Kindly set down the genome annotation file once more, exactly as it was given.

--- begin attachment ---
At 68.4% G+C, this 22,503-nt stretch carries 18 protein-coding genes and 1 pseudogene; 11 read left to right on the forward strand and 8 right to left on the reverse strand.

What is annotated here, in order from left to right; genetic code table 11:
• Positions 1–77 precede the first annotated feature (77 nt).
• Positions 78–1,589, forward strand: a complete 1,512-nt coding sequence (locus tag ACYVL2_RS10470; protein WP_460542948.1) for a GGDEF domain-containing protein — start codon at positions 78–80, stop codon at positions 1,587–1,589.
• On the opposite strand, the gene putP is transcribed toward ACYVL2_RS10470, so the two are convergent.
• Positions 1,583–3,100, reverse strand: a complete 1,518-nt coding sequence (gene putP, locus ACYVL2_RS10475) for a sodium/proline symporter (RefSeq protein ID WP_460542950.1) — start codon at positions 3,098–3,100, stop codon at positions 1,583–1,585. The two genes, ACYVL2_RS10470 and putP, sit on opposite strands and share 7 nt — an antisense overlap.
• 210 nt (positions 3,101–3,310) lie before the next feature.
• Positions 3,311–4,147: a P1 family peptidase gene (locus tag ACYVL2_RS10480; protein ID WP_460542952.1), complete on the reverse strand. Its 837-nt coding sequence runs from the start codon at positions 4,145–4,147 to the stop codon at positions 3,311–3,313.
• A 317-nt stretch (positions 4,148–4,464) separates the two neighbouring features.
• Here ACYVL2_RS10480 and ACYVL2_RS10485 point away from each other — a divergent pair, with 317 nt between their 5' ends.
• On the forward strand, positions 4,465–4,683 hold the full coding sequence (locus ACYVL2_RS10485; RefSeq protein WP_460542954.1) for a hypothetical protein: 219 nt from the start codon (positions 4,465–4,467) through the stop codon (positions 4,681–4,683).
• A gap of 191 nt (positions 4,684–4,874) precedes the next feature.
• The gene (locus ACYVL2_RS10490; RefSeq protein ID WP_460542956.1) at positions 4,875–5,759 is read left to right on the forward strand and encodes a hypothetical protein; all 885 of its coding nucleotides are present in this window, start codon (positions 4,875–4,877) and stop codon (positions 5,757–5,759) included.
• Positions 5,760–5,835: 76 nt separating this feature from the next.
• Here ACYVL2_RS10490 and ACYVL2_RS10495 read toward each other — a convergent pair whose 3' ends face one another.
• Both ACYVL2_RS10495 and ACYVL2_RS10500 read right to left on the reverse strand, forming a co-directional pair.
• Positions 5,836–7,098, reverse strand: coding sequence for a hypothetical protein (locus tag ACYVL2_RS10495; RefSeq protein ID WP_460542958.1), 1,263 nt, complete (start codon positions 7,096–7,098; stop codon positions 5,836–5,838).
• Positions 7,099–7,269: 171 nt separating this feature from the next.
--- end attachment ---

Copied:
At 68.4% G+C, this 22,503-nt stretch carries 18 protein-coding genes and 1 pseudogene; 11 read left to right on the forward strand and 8 right to left on the reverse strand.

What is annotated here, in order from left to right; genetic code table 11:
• Positions 1–77 precede the first annotated feature (77 nt).
• Positions 78–1,589, forward strand: a complete 1,512-nt coding sequence (locus tag ACYVL2_RS10470; protein WP_460542948.1) for a GGDEF domain-containing protein — start codon at positions 78–80, stop codon at positions 1,587–1,589.
• On the opposite strand, the gene putP is transcribed toward ACYVL2_RS10470, so the two are convergent.
• Positions 1,583–3,100, reverse strand: a complete 1,518-nt coding sequence (gene putP, locus ACYVL2_RS10475) for a sodium/proline symporter (RefSeq protein ID WP_460542950.1) — start codon at positions 3,098–3,100, stop codon at positions 1,583–1,585. The two genes, ACYVL2_RS10470 and putP, sit on opposite strands and share 7 nt — an antisense overlap.
• 210 nt (positions 3,101–3,310) lie before the next feature.
• Positions 3,311–4,147: a P1 family peptidase gene (locus tag ACYVL2_RS10480; protein ID WP_460542952.1), complete on the reverse strand. Its 837-nt coding sequence runs from the start codon at positions 4,145–4,147 to the stop codon at positions 3,311–3,313.
• A 317-nt stretch (positions 4,148–4,464) separates the two neighbouring features.
• Here ACYVL2_RS10480 and ACYVL2_RS10485 point away from each other — a divergent pair, with 317 nt between their 5' ends.
• On the forward strand, positions 4,465–4,683 hold the full coding sequence (locus ACYVL2_RS10485; RefSeq protein WP_460542954.1) for a hypothetical protein: 219 nt from the start codon (positions 4,465–4,467) through the stop codon (positions 4,681–4,683).
• A gap of 191 nt (positions 4,684–4,874) precedes the next feature.
• The gene (locus ACYVL2_RS10490; RefSeq protein ID WP_460542956.1) at positions 4,875–5,759 is read left to right on the forward strand and encodes a hypothetical protein; all 885 of its coding nucleotides are present in this window, start codon (positions 4,875–4,877) and stop codon (positions 5,757–5,759) included.
• Positions 5,760–5,835: 76 nt separating this feature from the next.
• Here ACYVL2_RS10490 and ACYVL2_RS10495 read toward each other — a convergent pair whose 3' ends face one another.
• Both ACYVL2_RS10495 and ACYVL2_RS10500 read right to left on the reverse strand, forming a co-directional pair.
• Positions 5,836–7,098, reverse strand: coding sequence for a hypothetical protein (locus tag ACYVL2_RS10495; RefSeq protein ID WP_460542958.1), 1,263 nt, complete (start codon positions 7,096–7,098; stop codon positions 5,836–5,838).
• Positions 7,099–7,269: 171 nt separating this feature from the next.